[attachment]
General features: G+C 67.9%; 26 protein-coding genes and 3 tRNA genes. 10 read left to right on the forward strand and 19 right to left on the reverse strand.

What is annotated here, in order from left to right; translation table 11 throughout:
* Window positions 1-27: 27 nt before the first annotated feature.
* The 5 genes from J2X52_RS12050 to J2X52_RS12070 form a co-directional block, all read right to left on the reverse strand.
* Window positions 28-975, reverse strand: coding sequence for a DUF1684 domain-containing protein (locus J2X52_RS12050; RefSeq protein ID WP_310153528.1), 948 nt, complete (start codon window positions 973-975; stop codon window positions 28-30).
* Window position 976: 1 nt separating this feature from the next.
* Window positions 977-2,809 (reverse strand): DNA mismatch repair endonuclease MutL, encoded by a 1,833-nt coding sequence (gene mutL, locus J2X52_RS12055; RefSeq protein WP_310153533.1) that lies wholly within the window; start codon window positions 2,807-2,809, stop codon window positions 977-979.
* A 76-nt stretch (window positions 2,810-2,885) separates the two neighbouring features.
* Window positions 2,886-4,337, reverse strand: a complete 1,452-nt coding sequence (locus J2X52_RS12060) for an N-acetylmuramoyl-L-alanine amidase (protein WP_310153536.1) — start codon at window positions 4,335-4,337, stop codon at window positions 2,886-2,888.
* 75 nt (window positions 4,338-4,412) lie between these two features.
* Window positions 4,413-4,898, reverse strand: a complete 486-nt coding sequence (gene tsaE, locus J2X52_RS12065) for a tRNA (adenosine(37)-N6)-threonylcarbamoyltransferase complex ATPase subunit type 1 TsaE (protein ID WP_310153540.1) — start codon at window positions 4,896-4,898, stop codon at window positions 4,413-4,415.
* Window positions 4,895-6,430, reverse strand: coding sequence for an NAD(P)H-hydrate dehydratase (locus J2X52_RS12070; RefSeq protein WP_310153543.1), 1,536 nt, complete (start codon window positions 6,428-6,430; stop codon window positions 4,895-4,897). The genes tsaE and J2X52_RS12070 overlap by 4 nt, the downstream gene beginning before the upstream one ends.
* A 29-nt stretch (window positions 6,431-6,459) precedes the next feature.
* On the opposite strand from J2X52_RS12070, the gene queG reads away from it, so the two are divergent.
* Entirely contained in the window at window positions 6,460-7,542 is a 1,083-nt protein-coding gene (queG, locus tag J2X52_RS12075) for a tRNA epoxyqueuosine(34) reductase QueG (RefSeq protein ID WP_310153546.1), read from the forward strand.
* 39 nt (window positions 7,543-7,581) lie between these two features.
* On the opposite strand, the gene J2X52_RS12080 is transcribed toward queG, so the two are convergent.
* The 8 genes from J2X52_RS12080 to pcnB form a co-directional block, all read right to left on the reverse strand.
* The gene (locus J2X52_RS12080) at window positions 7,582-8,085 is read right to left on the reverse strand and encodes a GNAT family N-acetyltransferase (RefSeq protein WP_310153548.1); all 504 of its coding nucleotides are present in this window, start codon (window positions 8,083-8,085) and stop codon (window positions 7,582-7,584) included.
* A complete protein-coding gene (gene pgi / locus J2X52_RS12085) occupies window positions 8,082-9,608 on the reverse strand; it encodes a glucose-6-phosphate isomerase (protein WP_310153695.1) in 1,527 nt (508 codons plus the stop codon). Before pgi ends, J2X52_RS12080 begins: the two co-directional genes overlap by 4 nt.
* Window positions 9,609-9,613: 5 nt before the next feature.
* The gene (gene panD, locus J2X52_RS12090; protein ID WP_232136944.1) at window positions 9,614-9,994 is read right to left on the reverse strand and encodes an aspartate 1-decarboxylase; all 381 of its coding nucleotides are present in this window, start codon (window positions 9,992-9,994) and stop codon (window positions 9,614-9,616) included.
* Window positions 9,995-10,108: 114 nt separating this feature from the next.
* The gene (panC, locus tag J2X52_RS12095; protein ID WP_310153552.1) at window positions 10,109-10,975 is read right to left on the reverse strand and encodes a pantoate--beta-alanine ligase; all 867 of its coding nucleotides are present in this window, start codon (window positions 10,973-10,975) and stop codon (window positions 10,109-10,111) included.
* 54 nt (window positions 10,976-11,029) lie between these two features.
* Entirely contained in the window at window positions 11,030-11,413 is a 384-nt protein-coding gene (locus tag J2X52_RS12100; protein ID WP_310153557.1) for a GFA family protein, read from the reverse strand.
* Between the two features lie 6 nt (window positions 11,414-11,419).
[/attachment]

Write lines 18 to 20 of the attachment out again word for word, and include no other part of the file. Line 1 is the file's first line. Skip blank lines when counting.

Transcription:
* The 8 genes from J2X52_RS12080 to pcnB form a co-directional block, all read right to left on the reverse strand.
* The gene (locus J2X52_RS12080) at window positions 7,582-8,085 is read right to left on the reverse strand and encodes a GNAT family N-acetyltransferase (RefSeq protein WP_310153548.1); all 504 of its coding nucleotides are present in this window, start codon (window positions 8,083-8,085) and stop codon (window positions 7,582-7,584) included.
* A complete protein-coding gene (gene pgi / locus J2X52_RS12085) occupies window positions 8,082-9,608 on the reverse strand; it encodes a glucose-6-phosphate isomerase (protein WP_310153695.1) in 1,527 nt (508 codons plus the stop codon). Before pgi ends, J2X52_RS12080 begins: the two co-directional genes overlap by 4 nt.